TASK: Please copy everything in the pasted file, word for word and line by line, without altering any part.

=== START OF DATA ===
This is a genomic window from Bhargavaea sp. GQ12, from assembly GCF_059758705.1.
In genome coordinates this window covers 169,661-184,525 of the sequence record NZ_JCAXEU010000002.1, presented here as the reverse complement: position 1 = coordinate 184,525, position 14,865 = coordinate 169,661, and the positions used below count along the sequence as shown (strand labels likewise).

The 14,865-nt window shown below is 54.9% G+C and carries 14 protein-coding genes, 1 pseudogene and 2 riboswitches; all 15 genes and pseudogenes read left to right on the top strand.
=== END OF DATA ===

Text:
This is a genomic window from Bhargavaea sp. GQ12, from assembly GCF_059758705.1.
In genome coordinates this window covers 169,661-184,525 of the sequence record NZ_JCAXEU010000002.1, presented here as the reverse complement: position 1 = coordinate 184,525, position 14,865 = coordinate 169,661, and the positions used below count along the sequence as shown (strand labels likewise).

The 14,865-nt window shown below is 54.9% G+C and carries 14 protein-coding genes, 1 pseudogene and 2 riboswitches; all 15 genes and pseudogenes read left to right on the top strand.